A clear majority of MPs back plans to stop the eviction of adult children whose parents die when they are still living with them.
MPs are due to debate the measure, drafted by a cross section of parties, on Thursday but majority support is assured, broadcaster NOS reported on Tuesday.
The new law would require housing corporations, but not private landlords, to let children continue to live in the parental home to the age of 28. They will also have to provide a suitable alternative for them once they reach that age.
There have been several high profile cases recently of youngsters facing eviction after the death of a parent because their names were not included on the lease.
In one case, 21-year-old Sammy Jo was evicted after the death of her father from lung cancer. Under current law, family members have up to six months after the death of the official tenant to agree a transfer of the lease with the landlord or face eviction.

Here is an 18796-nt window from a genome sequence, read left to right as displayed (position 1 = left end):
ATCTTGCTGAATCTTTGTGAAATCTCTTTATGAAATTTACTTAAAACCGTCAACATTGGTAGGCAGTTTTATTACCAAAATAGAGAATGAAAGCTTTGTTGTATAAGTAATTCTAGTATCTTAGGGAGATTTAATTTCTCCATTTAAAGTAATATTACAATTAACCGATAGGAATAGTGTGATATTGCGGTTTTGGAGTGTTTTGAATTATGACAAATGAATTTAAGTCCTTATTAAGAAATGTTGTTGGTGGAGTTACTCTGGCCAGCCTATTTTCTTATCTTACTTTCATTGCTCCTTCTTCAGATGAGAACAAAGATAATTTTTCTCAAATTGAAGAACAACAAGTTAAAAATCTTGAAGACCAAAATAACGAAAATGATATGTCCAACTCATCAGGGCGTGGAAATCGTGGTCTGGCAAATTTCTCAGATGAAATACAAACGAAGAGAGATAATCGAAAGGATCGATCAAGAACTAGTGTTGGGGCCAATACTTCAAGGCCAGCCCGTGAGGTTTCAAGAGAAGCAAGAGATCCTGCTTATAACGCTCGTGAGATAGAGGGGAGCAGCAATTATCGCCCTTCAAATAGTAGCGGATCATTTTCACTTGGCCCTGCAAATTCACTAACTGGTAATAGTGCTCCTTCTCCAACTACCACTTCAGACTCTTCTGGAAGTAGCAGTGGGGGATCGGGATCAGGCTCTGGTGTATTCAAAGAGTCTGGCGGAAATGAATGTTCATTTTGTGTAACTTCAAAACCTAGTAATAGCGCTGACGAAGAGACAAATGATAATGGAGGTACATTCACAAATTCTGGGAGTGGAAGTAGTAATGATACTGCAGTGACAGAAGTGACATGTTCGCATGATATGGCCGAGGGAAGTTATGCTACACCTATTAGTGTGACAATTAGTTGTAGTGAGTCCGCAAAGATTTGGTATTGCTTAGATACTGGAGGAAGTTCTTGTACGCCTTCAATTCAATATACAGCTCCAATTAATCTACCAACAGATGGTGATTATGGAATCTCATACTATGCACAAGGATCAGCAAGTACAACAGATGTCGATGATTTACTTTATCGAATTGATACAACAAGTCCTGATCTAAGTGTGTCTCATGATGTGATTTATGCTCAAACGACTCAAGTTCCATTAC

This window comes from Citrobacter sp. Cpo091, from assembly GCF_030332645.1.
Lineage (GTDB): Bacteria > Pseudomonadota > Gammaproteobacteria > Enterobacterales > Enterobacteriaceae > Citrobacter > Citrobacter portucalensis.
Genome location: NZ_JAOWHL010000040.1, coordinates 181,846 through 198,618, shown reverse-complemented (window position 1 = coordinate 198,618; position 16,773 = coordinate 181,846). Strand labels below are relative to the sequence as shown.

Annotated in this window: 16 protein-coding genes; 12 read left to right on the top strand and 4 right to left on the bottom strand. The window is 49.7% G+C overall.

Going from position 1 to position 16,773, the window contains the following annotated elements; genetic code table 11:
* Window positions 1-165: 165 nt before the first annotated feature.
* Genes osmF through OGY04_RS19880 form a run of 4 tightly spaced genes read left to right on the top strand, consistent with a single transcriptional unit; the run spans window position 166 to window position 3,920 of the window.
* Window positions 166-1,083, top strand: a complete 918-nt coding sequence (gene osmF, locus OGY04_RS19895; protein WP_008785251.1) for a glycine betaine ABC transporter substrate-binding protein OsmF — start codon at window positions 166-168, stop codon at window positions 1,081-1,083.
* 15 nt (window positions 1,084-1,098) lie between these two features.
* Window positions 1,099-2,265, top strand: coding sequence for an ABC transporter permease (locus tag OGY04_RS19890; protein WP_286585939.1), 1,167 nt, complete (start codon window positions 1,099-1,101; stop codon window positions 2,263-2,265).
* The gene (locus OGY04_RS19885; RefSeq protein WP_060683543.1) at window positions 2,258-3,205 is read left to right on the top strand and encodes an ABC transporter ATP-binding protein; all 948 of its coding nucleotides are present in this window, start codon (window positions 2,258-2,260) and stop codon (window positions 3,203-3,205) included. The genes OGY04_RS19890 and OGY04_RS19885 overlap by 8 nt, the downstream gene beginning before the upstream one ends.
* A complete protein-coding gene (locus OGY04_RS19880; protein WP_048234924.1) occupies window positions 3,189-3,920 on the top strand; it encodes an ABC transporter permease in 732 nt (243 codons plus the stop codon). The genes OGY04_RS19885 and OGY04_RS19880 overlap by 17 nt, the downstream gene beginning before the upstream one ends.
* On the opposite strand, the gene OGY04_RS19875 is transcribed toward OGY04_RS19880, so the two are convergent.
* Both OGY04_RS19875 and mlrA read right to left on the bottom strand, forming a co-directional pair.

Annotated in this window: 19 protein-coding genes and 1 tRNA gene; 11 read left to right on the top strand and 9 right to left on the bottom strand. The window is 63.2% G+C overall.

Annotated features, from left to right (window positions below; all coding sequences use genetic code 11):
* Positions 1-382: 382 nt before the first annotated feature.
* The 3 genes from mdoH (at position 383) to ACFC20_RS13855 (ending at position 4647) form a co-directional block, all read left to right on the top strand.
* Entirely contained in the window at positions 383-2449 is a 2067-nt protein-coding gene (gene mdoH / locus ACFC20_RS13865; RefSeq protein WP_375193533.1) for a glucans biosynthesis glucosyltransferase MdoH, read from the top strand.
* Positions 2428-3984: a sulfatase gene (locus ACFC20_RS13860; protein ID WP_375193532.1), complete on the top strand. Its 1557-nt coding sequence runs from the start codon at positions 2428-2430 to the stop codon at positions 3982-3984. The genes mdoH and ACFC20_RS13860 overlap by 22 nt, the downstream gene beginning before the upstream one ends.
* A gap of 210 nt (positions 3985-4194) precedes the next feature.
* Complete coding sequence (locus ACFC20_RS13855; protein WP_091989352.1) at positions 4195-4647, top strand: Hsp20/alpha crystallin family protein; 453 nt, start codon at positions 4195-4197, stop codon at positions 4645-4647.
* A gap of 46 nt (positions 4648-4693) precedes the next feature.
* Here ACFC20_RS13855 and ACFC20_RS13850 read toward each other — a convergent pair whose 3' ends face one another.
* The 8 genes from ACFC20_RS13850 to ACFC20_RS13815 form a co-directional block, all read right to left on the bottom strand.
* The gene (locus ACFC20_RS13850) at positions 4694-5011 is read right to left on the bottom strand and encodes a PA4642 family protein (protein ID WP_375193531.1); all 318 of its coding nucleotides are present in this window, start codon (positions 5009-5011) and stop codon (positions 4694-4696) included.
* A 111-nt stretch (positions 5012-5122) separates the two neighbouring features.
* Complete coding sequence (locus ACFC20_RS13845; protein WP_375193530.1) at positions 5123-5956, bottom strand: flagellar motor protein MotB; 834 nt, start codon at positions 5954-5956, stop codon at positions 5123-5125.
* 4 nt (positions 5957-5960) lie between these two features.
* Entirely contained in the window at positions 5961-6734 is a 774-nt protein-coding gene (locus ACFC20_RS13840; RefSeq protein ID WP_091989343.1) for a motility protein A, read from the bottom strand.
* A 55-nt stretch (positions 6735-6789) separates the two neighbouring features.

In Sammy-Jo’s case, De Alliantie said it was acting in line with the law. “We are not evicting anyone because legally speaking it is not her house. She’s not on the tenancy agreement,” a spokesman said at the time.
VVD MP Daniel Koerhuis, who helped draw up the draft legislation, said he had been inspired by Sammy-Jo’s case to campaign for a change in the law.
Sammy-Jo lived in temporary accommodation for two years before finding a new permanent home in Muiden.
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